Salmond’s NHS argument has been blown apart

Alex Salmond’s argument that only independence can save the NHS has been blown apart by new information leaked to the BBC and the Herald newspaper.

Independence could make it harder to protect the NHS in Scotland

Alex Salmond’s argument that only independence can save the NHS has been blown apart by new information leaked to the BBC and the Herald newspaper.

The papers, supplied by an unnamed NHS whistle-blower, described as having become frustrated by the Yes campaign’s statements on the NHS, were presented to a meeting of health board chief executives and civil servants last month.

The documents suggest that the NHS north of the border faces a funding gap of somewhere between £400 and £450 million in 2015/16, described as ‘a level significantly in excess of that previously required’.

It goes on to argue that health boards will have to consider centralising hospitals and closing some services. ‘Radical and urgent decisions need to be made regarding the shape and configuration of services,’ the document states.

Speaking to the BBC, the whistle-blower pinned the blame squarely at the feet of the Scottish Government and the policies it is pursuing.

The documents come following a similar warning on funding from the respected Institute for Fiscal Studies (IFS).

Last week a blog post on the IFS website, co-authored by its director, Paul Johnson noted that the Scottish Government’s decisions, rather than those by Whitehall, had led to reduced spending on health services when compared with England.

The blog explained:

‘Between 2009-10 and 2015-16 spending on the NHS in England will, on currently announced plans, have risen by about 4 per cent in real terms despite an overall fall of 13 per cent in English departmental spending.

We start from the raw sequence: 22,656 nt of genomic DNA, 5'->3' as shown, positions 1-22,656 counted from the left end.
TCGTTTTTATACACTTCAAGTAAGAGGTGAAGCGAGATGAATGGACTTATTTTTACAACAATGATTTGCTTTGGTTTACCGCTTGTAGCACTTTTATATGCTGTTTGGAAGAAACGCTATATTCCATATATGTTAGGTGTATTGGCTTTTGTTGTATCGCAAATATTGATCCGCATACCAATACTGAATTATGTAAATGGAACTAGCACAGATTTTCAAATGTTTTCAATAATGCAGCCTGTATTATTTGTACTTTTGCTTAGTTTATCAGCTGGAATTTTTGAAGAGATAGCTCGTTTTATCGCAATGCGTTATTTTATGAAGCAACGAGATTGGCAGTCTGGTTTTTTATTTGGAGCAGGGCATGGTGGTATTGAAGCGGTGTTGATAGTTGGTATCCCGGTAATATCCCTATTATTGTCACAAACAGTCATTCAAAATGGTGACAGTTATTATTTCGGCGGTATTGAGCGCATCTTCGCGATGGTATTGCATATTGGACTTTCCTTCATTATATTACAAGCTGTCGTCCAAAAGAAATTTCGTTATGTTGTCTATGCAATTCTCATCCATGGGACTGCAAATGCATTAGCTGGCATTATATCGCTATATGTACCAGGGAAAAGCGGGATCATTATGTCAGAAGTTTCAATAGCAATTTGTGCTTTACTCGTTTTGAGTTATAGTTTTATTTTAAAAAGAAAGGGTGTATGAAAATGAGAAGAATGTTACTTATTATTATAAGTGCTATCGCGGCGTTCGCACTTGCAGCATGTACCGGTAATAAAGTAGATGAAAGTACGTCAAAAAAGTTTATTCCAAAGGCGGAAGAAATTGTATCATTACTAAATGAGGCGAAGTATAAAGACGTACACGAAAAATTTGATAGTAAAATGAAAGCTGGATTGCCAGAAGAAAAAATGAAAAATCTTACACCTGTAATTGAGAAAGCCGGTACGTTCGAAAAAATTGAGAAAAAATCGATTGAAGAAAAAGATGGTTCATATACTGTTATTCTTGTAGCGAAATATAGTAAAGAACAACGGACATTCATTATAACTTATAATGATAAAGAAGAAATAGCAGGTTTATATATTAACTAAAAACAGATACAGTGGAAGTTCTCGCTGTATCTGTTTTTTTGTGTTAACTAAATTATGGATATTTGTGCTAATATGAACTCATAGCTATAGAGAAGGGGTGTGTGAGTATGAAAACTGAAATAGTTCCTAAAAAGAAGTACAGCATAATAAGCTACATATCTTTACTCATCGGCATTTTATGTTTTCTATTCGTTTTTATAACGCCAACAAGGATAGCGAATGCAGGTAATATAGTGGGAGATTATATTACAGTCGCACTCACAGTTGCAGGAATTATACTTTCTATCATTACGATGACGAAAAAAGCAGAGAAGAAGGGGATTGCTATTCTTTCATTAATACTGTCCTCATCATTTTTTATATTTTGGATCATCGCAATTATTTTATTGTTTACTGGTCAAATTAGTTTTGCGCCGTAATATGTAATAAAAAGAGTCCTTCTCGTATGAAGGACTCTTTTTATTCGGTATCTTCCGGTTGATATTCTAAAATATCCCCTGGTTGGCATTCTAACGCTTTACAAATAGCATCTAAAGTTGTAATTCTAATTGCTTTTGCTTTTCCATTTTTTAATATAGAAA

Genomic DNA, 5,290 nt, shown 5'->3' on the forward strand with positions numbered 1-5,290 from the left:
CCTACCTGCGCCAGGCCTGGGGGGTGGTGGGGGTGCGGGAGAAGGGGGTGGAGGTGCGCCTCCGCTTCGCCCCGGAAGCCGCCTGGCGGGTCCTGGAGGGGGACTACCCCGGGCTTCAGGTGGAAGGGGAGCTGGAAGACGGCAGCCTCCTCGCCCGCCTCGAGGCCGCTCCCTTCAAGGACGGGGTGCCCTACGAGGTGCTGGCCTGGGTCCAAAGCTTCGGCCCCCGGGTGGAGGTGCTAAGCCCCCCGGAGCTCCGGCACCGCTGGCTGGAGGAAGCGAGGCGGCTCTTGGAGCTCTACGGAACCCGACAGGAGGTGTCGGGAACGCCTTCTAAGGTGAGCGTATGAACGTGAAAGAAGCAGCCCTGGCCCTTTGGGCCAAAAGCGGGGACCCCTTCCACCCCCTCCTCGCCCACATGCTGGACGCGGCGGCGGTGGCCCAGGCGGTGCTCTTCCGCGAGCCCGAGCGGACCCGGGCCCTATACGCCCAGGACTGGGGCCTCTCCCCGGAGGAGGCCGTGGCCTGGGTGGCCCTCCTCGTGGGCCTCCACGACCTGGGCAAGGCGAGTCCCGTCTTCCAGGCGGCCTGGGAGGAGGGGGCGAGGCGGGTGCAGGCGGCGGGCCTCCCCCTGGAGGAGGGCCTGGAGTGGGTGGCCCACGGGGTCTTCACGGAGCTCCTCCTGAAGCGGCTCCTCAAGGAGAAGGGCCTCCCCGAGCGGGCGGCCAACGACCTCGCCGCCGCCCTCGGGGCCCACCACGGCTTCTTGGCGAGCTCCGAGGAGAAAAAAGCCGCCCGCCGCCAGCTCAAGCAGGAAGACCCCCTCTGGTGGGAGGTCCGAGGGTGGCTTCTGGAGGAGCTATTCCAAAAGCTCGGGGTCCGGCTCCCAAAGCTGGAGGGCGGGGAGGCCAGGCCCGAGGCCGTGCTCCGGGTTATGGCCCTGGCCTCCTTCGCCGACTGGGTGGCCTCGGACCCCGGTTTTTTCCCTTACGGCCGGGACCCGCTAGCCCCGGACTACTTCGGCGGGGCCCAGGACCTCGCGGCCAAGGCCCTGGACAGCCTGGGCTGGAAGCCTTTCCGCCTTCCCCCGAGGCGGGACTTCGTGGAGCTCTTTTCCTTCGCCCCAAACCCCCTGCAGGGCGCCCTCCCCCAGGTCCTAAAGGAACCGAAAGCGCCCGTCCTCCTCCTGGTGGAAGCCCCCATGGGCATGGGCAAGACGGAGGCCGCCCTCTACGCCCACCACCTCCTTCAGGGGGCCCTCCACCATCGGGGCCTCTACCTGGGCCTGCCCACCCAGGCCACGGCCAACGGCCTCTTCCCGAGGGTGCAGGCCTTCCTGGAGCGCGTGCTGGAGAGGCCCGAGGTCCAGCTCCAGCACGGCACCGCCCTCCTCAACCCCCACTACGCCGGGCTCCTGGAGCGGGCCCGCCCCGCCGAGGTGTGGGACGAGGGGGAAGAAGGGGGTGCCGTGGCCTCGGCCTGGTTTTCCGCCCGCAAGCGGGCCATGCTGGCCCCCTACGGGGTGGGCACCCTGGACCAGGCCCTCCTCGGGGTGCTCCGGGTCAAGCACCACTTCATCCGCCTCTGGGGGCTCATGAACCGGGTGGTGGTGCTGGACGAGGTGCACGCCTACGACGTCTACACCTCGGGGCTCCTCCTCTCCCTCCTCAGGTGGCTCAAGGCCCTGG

‘Over the same period the vagaries of the Barnett formula mean that Scotland will have had to cut overall public service spending by less – by about 8 per cent rather than 13 per cent. But the Scottish government has chosen to protect the NHS in Scotland slightly less than it has been protected in England. Spending on the NHS in Scotland has fallen by 1 per cent.

‘Analysis we published last year shows this is not a new pattern. Between 2002–03 and 2009–10 – years of plenty for public services rather than cuts – real-terms health spending per person grew by 29 per cent in Scotland compared with a 43 per cent increase across the UK as a whole. This was despite overall public service spending per person growing by a very similar amount in Scotland (26 per cent) and the UK as a whole (28 per cent).

‘So it seems that historically, at least, Scottish governments in Holyrood have placed less priority on funding the NHS in Scotland (and more on funding other services) than governments in Westminster have for England.’

It continued by arguing that independence could make it harder to protect the NHS:

‘Independence would give the Scottish government more freedom to set spending and tax policies. It would also, in principle, have more freedom to borrow. That freedom would be constrained by the size of the debt it would likely inherit and the willingness of markets to lend. On most plausible scenarios it is hard to see how an independent Scotland could “end austerity” in the short run…In this case an independent Scotland would need to implement bigger spending cuts (or more tax rises) than the UK as a whole or try to borrow more. This means it would likely be harder rather than easier to protect the NHS.’

And before the SNP seek to lash out at all those who dare to disagree with them, they would probably do well to read their own manifesto from the 2011 Scottish elections which made clear that they already have the levers needed to protect the NHS. As it concludes in no uncertain terms:

‘The Scottish Parliament has responsibility for the health service and that means we can protect NHS budgets.’

 Ed Jacobs is a contributing editor to Left Foot Forward

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